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Protect Yourself From Depression This Winter With These Vegan Sources Of Vitamin D

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If you’ve ever struggled with Seasonal Affective Disorder (a.k.a. SAD), you’re probably dreading the colder days and longer nights ahead. When winter rolls around, many people deal with symptoms similar to depression, like low energy, feelings of persistent sadness or emotional numbness even in the midst of holiday festivities, lack of appetite, trouble sleeping, and loss of interest in activities and hobbies they usually enjoy.

What causes SAD? Researchers aren’t certain, and there are probably a number of contributing factors. But low vitamin D could be one of the culprits. Getting enough vitamin D is crucial for our emotional wellbeing—it’s sometimes referred to as “the happy hormone.” Doctors recommend that everyone get between 1000 – 4000 IU, or 25 – 100 micrograms, each day. However, if your area doesn’t get much sunlight during the winter months, it can be downright impossible to get that from sunlight alone.

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If you’re vegan, you might have to get a little creative when it comes to getting enough vitamin D during the winter months. That’s because there are very few whole plant foods that contain vitamin D. However, it’s definitely not impossible, and thankfully, there are plenty of easy fixes for this minor issue. 

How to keep your spirits up with vegan sources of vitamin D

Supplement

Supplementing with vitamin D in the winter is one of the easiest ways to keep your intake up and fight off those symptoms of SAD. Choose a vitamin D3 supplement that is specifically labeled as vegan—most vitamin D capsules that you’ll find on the shelves at your local pharmacy are not, but if you look carefully, you’ll find a vegan version. Taking a combined vitamin D3 and vitamin K2 supplement is a great combo, as vitamin D helps you absorb more calcium, while vitamin K will direct it specifically to your bones, which helps prevent osteoporosis in the long run.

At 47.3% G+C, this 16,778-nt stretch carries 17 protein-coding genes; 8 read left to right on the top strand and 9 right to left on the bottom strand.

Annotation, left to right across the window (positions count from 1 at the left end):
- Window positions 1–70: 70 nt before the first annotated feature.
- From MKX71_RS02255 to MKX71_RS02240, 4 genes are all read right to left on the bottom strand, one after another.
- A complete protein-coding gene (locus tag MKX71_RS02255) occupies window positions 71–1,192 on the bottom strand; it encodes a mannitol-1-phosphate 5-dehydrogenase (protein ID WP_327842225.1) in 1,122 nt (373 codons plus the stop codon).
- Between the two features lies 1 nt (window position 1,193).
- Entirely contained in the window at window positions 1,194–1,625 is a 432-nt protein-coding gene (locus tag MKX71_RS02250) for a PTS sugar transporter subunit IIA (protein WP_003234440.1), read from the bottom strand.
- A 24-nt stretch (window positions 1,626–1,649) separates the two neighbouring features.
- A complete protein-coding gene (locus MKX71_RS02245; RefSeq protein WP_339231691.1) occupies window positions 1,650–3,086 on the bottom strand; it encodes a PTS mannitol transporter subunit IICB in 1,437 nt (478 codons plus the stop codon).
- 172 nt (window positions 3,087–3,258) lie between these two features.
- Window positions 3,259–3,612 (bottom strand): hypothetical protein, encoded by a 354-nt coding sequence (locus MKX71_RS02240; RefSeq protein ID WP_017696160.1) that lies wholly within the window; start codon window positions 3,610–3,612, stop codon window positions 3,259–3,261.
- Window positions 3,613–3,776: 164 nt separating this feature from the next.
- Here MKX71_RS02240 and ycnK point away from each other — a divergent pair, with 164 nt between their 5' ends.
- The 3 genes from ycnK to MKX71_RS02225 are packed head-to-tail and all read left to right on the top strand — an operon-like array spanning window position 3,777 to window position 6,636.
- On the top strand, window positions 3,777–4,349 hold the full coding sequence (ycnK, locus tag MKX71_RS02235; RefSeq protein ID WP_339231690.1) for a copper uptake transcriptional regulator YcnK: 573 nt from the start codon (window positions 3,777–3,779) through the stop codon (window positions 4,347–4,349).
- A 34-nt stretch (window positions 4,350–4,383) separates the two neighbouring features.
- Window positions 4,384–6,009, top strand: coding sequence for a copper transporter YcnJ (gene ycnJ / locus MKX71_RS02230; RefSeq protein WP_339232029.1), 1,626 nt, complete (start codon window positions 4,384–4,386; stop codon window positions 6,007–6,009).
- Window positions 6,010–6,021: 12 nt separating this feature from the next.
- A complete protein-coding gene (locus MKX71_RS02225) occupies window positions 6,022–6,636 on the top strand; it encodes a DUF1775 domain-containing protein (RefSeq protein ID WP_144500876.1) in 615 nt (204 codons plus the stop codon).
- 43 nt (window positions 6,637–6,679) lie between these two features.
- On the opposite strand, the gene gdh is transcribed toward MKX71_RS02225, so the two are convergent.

Cook With Mushrooms

It’s true that plant foods with vitamin D are relatively rare, but if you like mushrooms, you’re in luck! Look for mushrooms specifically grown under UV light, which increases their vitamin D levels. Toss them into pasta, make portobello burgers, stir them into soups or stews, or bake them into a tasty veggie casserole. There are plenty of possibilities, so try some new recipes!

Fortified Foods

But what if you aren’t a huge fan of mushrooms? Do you have to entirely rely on supplements? Nope! Today, there are so many fortified vegan foods at your local grocery store with plenty of vitamin D.

For example, most plant milks contain vitamin D—just check the label to see how much you’ll get from one serving, and pour a cup into your morning smoothie. For additional vitamin D, you can also blend in a scoop of vegan protein powder. Many kinds of cereal and vegan yogurts have vitamin D, too. A glass of orange juice with breakfast can also help you get enough vitamin D—just check to make sure it doesn’t have high sugar content.

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Light Therapy

A light therapy lamp won’t necessarily increase your vitamin D levels, but it can definitely have a similar effect—and it’s especially helpful if you really miss the sunshine of the summer months! There are plenty of “light boxes” on the market – just choose one that suits your price range.

Using it is simple. Set it up at a comfortable spot in your house where you can sit for about a half-hour each morning, shortly after waking up. It provides about 10,000 lux (a measure of light intensity), which helps lift your mood and maintain a healthy circadian rhythm. Talk to your doctor before trying a light box—it can cause complications for people with certain medical conditions, so don’t run out and buy one without doing a little research.

Plan a Sunny Getaway

What’s the ultimate mood boost in the middle of winter? Going away to somewhere sunny for a few days of relaxation! With the holidays coming up, now is the perfect time to get ready to pack your bags. Spend a couple of days soaking up the sun on the beach, forget about the winter blues for a while, and come home feeling refreshed. It’s not a perfect solution, and it won’t cure your SAD symptoms long term, but sometimes, we all need a vacation. Bring your sunscreen, your favorite floppy hat, and treat yourself.

Also by Jane: Why Climate Change Is Making Algae Blooms Worse

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Jane Harkness

Jane Harkness

Jane Harkness is a freelance writer based in New Jersey. She writes about veganism, travel, and wellness, and her writing has been published on platforms like Thought Catalog, Student Universe, The Financial Diet, and Wholesome Culture. She blogs daily on Medium, and you can check out more of her work on her website.
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